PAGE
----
This combination of talent and attitude is attracting notice. Last year, Vinous declared his Rieslings “nothing short of brilliant.” Rebelle head sommelier Kim Prokoshyn features his wines on her list for their “beautiful clarity and life.” Master Sommelier and natural wine authority Pascaline Lepeltier, who met Kendall through fellow MS Bates, says, “I appreciated immediately Nathan’s way of thinking and the way he wanted to pursue his vision of committed farming (influenced by Steve Shaw) and that he desires to try to make complex, true-to-their-place wines in the most simple way.”
Kendall, 33, grew up in Dundee, New York (population 1,725). His first wine memory is of a late-harvest Riesling from Herman J. Wiemer, the German-born winemaker who brought Mosel-style Riesling production to the Finger Lakes in the 1970s. Kendall’s mother worked in the Wiemer tasting room, and his family has a role in Hickory Hollow winery, also in Dundee. After studying business in college, Kendall set out to learn winemaking around the world, with stages at Cline Cellars in Sonoma, Coopers Creek and Waipara Springs of New Zealand, Bird in Hand of Australia, Adelsheim in the Willamette Valley, and S.A. Prüm in the Mosel. What he brought back with him to the Finger Lakes was a vision: “to really push the limits for Pinot, Riesling, and Chard to the point that I feel it's comparable to the greatest regions of the world.”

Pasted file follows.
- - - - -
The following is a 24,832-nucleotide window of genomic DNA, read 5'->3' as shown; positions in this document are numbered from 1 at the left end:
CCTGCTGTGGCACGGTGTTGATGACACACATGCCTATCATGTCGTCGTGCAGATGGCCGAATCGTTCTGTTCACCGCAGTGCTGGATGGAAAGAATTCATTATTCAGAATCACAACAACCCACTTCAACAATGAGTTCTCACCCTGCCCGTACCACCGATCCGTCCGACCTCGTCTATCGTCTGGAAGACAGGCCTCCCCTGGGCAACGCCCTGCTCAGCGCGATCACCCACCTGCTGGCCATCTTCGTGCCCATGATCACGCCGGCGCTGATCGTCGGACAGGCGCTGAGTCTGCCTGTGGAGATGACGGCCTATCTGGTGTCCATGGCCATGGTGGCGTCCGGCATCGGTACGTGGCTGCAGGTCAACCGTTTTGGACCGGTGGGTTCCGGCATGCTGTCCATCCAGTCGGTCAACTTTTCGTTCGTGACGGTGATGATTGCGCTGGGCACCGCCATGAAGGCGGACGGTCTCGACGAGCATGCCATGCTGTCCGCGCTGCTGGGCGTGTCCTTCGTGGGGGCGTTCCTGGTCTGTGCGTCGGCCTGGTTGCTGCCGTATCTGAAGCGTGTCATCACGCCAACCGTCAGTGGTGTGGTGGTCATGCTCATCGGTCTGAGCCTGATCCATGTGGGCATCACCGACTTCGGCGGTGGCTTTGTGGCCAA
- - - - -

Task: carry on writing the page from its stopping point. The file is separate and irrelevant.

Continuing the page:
By assiduously putting his global experience and taste models into practice, first under Ravines’ winemaker Morten Hallgren, and with the constant mentorship of respected FLX grower and winemaker Steve Shaw, Kendall patiently learned what it means to grow grapes and make wine in the Finger Lakes. He set out on his own in 2011 with the N. Kendall label, and has been a one-man show since. Short of owning the vineyards, he does everything himself: picking, pressing, fermenting, raising, bottling and labeling. Because he controls the entire process and has kept production very limited (300 cases is his top output of a single cuvee to date), the wines are a direct expression of his vision, an achievement that is all the more impressive because he does not specialize in a single variety or style.
Making wine in the Finger Lakes is “Burgundian,” in Kendall’s words. Winters are long and harsh. Parcels are small. Yields are unpredictable. But these are precisely the conditions that give so much interest to the wines and such an engaging challenge to the winemakers.